Review: The New York Regional Mormon Singles Dance, by Elna Baker

The New York Regional Mormon Singles
Halloween Dance
, by Elna Baker
2009 | Plume | 272 pp
I first heard of Elna Baker on the Moth podcast which, if you've never listened to it, you should try it out, and prepare for ugly crying on the subway. On the Moth, Baker told an abridged version a story from her memoir - a book that deals mostly with her life in New York, trying to date as an overweight twenty-something, and a Mormon. The title alludes to an annual event in the Mormon community to which Baker returns year after year like a recurring nightmare, or a gym membership. If you're looking to try a memoir on for size but aren't quite ready for the episodic sexcapades of Isaac Oliver, this book might work for you.

Baker is a lovely storyteller, which is why I finally picked up the book. She speaks very plainly and genuinely from the heart on every subject - from being the "funny" sibling, to battling her religious roots, to nearly ODing on diet pills. Her frank portrayal of modern Mormonism isn't fully fleshed out - she seems, as of 2009, to still have been battling with her own beliefs and as a result, reading it can sometimes feel like watching shadow puppets while the real players hide behind the curtain.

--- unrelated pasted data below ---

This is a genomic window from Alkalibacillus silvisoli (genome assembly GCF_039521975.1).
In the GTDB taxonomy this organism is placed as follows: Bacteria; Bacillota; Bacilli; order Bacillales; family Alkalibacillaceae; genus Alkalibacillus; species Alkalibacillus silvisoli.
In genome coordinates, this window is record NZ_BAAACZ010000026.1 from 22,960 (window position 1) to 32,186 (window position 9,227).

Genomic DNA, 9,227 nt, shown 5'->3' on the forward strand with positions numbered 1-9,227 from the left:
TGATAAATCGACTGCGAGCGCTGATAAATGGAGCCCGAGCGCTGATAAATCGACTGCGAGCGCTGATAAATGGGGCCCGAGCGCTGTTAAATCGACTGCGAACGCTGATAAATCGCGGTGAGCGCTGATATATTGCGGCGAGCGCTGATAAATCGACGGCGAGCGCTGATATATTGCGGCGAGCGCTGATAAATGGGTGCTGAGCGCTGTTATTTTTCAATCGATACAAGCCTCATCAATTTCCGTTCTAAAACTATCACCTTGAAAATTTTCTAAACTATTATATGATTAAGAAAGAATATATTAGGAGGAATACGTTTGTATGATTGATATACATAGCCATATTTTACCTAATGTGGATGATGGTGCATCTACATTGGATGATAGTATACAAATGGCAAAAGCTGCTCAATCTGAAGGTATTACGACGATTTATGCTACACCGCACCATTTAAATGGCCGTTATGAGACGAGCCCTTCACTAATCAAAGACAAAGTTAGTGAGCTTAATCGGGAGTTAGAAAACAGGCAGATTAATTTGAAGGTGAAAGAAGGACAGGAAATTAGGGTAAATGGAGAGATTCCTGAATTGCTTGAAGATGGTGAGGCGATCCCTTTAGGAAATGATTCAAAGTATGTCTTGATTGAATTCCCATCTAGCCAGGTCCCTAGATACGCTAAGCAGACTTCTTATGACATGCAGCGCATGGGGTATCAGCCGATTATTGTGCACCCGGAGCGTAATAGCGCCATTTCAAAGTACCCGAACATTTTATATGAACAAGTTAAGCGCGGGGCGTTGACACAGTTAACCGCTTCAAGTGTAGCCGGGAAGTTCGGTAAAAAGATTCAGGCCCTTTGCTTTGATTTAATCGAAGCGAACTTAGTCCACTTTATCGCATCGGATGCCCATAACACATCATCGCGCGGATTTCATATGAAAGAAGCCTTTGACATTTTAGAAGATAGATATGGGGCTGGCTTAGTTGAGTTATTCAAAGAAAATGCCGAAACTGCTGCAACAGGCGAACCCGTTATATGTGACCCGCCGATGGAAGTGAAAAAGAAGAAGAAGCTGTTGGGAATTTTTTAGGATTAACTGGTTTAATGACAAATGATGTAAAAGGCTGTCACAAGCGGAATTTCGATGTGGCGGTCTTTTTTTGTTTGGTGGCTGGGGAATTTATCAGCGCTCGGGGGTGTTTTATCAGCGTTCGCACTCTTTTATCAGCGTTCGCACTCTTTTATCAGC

I am self-confessed ignoramus when it comes to most religions, but probably most especially Mormonism. I often accidentally confuse it with the Mennonites - not because I'm stupid or purposely ignorant or anything, but probably because of the clothes. I just get confused. Those bonnets throw me off. After reading Baker's memoir, I can't confess to being much the wiser on the subject. But beyond that, I did get the sister-in-arms feeling that I think she was going for. Being single in this city is certainly daunting, and being an outsider in one way or another intensifies that feeling. Baker's story provides more insight than hope on that subject, perhaps an effect of writing a memoir so early in life, before the arc could be fully formed. Her writing is sweet and bubbly, and the kind of thing that I wish I'd been able to read when I was starting out in New York. As a mostly-jaded established New Yorker now, it's a little flat.


Review: Intimacy Idiot, by Isaac Oliver

Intimacy Idiot, by Isaac Oliver
2015 | Scribner | 274 pp
In light of this weekend's festivities, I thought it appropriate to talk about Isaac Oliver's debut collection Intimacy Idiot.